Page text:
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What I do on Mondays!
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buzzy



Joined: 04 Jan 2011
Posts: 3040
Location: In a small wood on the edge of the Huntingdonshire Wolds
PostPosted: Mon Mar 13, 17 4:54 pm    Post subject:  Reply with quote    

This week we went to a Country Park. I'm not sure we expected to see anything in particular - as I recall the venue was chosen because of its good paths and likely freedom from mud.

We saw lots of white blossom - it's too early for Blackthorn and anyway the ones I looked at lacked spines, so they were probably Cherry Plum or some variety of Wild Plum. There were patches of white Violets, a few Celandines, and some daisies.

We also found a few Common Toads in one of the ditches.

But the highlight of the morning were these little beauties:




Mandarin Duck (Aix galericulata). When we first saw them they were sitting quietly under the trees on a small island. Then they swam across to hide in some reeds, where it was just about impossible to get a good photograph. Then they suddenly decided to swim out into open water anf gave us the chance of some good shots. Introduced from China and spreading, I gather. Well worth the trip!

Henry

dpack



Joined: 02 Jul 2005
Posts: 32654
Location: yes
PostPosted: Mon Mar 13, 17 6:01 pm    Post subject: Reply with quote    

a very crispy duck photo

nice to know you have a few toads about, venerable creatures and very friendly if hand raised or gently "tamed" with the odd gift .

buzzy



Joined: 04 Jan 2011
Posts: 3040
Location: In a small wood on the edge of the Huntingdonshire Wolds
PostPosted: Mon Mar 13, 17 8:44 pm    Post subject: Reply with quote    

dpack wrote:
a very crispy duck photo

nice to know you have a few toads about, venerable creatures and very friendly if hand raised or gently "tamed" with the odd gift .


A colleague found just how friendly they can be when he put his hand into the pond at work, and it was immediately grasped by an amorous male toad!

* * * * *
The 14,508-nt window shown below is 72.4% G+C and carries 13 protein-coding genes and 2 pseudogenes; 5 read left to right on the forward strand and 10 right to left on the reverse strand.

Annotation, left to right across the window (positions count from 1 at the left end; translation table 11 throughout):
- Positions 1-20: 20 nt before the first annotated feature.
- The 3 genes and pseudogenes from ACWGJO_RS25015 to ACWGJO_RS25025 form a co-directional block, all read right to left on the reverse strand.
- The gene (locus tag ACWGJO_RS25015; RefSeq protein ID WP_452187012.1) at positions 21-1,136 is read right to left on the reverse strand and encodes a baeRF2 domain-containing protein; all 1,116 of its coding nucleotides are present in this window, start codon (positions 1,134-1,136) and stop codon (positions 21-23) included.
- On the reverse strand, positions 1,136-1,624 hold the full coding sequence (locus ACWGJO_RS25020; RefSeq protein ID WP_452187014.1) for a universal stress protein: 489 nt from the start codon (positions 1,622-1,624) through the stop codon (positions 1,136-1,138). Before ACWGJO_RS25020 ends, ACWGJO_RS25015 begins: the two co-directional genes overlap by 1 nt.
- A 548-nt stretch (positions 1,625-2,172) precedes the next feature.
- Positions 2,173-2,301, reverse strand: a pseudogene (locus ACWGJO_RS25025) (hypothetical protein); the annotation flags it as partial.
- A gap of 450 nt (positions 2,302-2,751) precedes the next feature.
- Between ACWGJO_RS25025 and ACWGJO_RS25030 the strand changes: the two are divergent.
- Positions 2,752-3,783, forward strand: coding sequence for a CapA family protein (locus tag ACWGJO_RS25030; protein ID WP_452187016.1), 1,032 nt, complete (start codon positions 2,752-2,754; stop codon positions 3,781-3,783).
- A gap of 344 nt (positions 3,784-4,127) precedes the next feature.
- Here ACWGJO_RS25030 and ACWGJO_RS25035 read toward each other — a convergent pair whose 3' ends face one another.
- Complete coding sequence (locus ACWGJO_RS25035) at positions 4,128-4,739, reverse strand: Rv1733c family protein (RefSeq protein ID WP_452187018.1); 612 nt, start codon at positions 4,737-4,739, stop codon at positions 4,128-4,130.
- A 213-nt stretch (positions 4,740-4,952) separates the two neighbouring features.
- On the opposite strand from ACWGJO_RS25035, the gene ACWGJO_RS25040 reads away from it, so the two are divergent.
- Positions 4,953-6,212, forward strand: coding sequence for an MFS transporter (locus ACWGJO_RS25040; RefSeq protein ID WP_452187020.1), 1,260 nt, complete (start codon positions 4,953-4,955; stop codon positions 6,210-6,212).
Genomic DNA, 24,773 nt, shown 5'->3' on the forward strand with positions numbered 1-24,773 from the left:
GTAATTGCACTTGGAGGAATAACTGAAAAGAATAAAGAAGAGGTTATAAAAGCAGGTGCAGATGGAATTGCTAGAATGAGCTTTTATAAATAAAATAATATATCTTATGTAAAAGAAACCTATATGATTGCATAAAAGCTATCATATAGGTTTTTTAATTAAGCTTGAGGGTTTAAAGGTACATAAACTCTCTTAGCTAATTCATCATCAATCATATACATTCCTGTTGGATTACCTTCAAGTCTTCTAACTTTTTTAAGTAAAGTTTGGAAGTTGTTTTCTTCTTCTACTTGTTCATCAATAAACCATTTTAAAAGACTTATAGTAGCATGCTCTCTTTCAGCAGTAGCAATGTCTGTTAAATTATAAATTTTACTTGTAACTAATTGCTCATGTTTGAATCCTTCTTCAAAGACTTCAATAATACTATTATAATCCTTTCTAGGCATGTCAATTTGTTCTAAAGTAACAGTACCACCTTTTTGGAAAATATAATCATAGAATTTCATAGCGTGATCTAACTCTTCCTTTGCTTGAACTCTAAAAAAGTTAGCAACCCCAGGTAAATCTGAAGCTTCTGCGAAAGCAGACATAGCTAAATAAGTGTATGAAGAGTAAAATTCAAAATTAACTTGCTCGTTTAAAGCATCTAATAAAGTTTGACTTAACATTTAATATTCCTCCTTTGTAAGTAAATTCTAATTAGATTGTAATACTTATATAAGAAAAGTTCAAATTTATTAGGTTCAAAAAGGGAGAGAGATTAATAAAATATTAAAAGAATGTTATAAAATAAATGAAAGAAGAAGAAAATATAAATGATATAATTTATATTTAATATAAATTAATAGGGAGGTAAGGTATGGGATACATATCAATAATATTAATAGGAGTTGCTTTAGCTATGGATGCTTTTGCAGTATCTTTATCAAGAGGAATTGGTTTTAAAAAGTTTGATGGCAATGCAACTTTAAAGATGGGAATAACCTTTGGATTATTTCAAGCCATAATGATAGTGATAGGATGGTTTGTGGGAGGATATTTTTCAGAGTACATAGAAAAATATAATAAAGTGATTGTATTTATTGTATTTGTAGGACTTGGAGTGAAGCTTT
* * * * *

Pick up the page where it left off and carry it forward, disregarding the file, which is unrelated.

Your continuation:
Henry

Mistress Rose



Joined: 21 Jul 2011
Posts: 8496

PostPosted: Tue Mar 14, 17 7:11 am    Post subject: Reply with quote    

Nice picture of the duck. The white flowers might be Mirabelle plums; we have a lot of them round our way, some planted along the dual carriageway edge. They have been in flower for some time, but the blackthorn isn't out yet.

Lovely to see the white violets. We have a few primroses in flower in the woods, but I haven't seen any violets yet, although the leaves have come on well. The celandines are shining brightly when the sun in out too.

buzzy



Joined: 04 Jan 2011
Posts: 3040
Location: In a small wood on the edge of the Huntingdonshire Wolds
PostPosted: Wed Mar 22, 17 1:35 pm    Post subject: Reply with quote    

I didn't go for a walk this Monday, but here is another picture from last week - the Prunus blossom that we saw a great deal of.



Back to walking next week, assuming the weather is friendly.

Henry

Mistress Rose



Joined: 21 Jul 2011
Posts: 8496

PostPosted: Thu Mar 23, 17 7:58 am    Post subject: Reply with quote    

That is beautiful Henry. Thanks for posting. The mirabelles up our road are going over now, but the blackthorn is coming into flower, so a second wave of lovely blossom. I passed a hedge down nearer the coast yesterday that was quite green. It is a mixture of elder and hawthorn, and both of them are early in leaf.

buzzy



Joined: 04 Jan 2011
Posts: 3040
Location: In a small wood on the edge of the Huntingdonshire Wolds
PostPosted: Mon Mar 27, 17 12:40 pm    Post subject: Reply with quote    

Instead of the warm weather and sunshine, that yesterday's forecasts suggested were coming our way, we had grey skies, thick mist and chilly winds - but we still went for our walk!